Grimness on the gridiron: a lack of concern in American football culture


Ciara Whimbush

The leisurely, inviting and excitement-inducing sport of American football stands as a testament to the unity this diverse country provides. However, the strengthening force of the sport cannot mask the potential dangers that lie beneath, nor deny the lack of accountability from fans who negate the severity of injuries.

Ciara Whimbush, Reporter

When someone envisions American football, certain images appear of roaring crowds, lively bands and two teams chomping at the bit to play the electrifying game. Through a shared sense of unity fans receive from cheering on their linebackers and quarterbacks, the sport harbors a history of acting as a bonding force in the United States. However, while football extends olive branches to onlookers on the field, what occurs on and around the 50-yard line tells a different tale. With the omnipresence of chronic traumatic encephalopathy (CTE), the lack of empathy afforded to injured players and the lack of severity afforded to football players by admirers of the game come into question. For the amount of weight the sport carries in American culture, the struggles that the players face at the hands of the game deserve a greater amount of understanding. 

With numerous writings that lament the wholesome ways the aggressive sport unifies this diverse country, football carries a family-friendly reputation in every American household. However, when 24-year-old Buffalo Bills safety Damar Hamlin succumbed to cardiac arrest on the gridiron during the first quarter of the game against the Cincinnati Bengals  January 2, living rooms across America witnessed the uncomfortable dark side of the sport. The distressing nature of the situation resulted in the NFL scratching the game off the roster altogether, and re-shuffling the schedule as the league moves into the postseason. Despite the tears and shock that plagued players and coaches alike during the initial event, speculation of how the rest of the season would turn out continued to meddle shortly thereafter. When it comes to a sport with wholesome undertones, it becomes troubling for fans to face the dire reality that football bears when it comes to both long and short-term injuries.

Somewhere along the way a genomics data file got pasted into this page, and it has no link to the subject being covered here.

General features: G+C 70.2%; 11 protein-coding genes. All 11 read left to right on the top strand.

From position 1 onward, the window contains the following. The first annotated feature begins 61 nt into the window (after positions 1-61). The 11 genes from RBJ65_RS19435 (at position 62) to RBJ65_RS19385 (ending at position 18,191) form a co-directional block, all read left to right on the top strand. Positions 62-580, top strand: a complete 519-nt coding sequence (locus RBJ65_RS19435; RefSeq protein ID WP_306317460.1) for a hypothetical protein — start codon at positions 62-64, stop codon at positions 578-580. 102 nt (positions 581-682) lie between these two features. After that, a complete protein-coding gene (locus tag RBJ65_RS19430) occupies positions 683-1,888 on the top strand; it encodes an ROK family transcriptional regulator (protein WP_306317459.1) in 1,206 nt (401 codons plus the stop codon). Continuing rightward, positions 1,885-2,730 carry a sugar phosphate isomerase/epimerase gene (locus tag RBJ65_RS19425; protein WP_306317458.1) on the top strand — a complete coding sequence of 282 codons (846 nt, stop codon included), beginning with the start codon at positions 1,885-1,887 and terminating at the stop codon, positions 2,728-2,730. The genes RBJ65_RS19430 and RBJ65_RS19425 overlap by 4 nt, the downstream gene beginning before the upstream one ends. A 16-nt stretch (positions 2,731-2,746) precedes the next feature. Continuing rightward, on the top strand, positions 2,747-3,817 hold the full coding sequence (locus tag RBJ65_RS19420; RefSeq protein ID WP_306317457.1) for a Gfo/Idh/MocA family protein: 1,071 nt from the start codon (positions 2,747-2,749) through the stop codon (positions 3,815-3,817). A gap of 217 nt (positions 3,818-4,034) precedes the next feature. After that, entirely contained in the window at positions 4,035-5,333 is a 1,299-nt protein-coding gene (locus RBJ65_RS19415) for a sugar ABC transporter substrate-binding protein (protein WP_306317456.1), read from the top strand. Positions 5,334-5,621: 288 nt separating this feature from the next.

A principal blow to the head football players face; another threat appears in the form of CTE, a medical condition characterized by the neurological decay of the brain due to frequent hits to the head. The condition manifests in four distinct stages, with each progression resulting in bleak side effects in the individual. Symptoms manifest in numerous ways, ranging from changes in mood, issues with memory, difficulty paying attention and other behavioral and cognitive issues. 

Among the list of professions and sports that increase one’s likelihood of acquiring CTE, American football players stand highly at risk. According to a study published by the Journal of the American Medical Association (JAMA), 99% of the brains donated to the experiment from family members of former NFL players showed signs of an indisposition. While indications of the condition can present themselves in life, a diagnosis of CTE can only occur upon further examination of the brain once an individual passes away

 “The exact risk probability of CTE for a young football player is not fully known. One risk factor is the level of play for the athlete.  The vast majority of high school athletes will not go on to play their sport in college or professionally.  I believe if head injuries are managed appropriately in high school (and in college/professionally), the chances of the athlete developing CTE or other neurological disorders will decrease.  For those talented enough to play their sport in college or professionally, it can be a risk worth taking.  They can get all or some of their college education paid for, by playing their sport.  They can earn significant amounts of money by playing their sport professionally.  As with all decisions, it is up to the individual athlete and their families to determine if the risk is worth the reward.  As a licensed healthcare professional, I am responsible for educating the athletes and their families about the risks and managing their injuries safely.  My job is to make sure it is safe for them to return to play,” NC’s head athletic trainer and sports medicine teacher Angie Guggino said.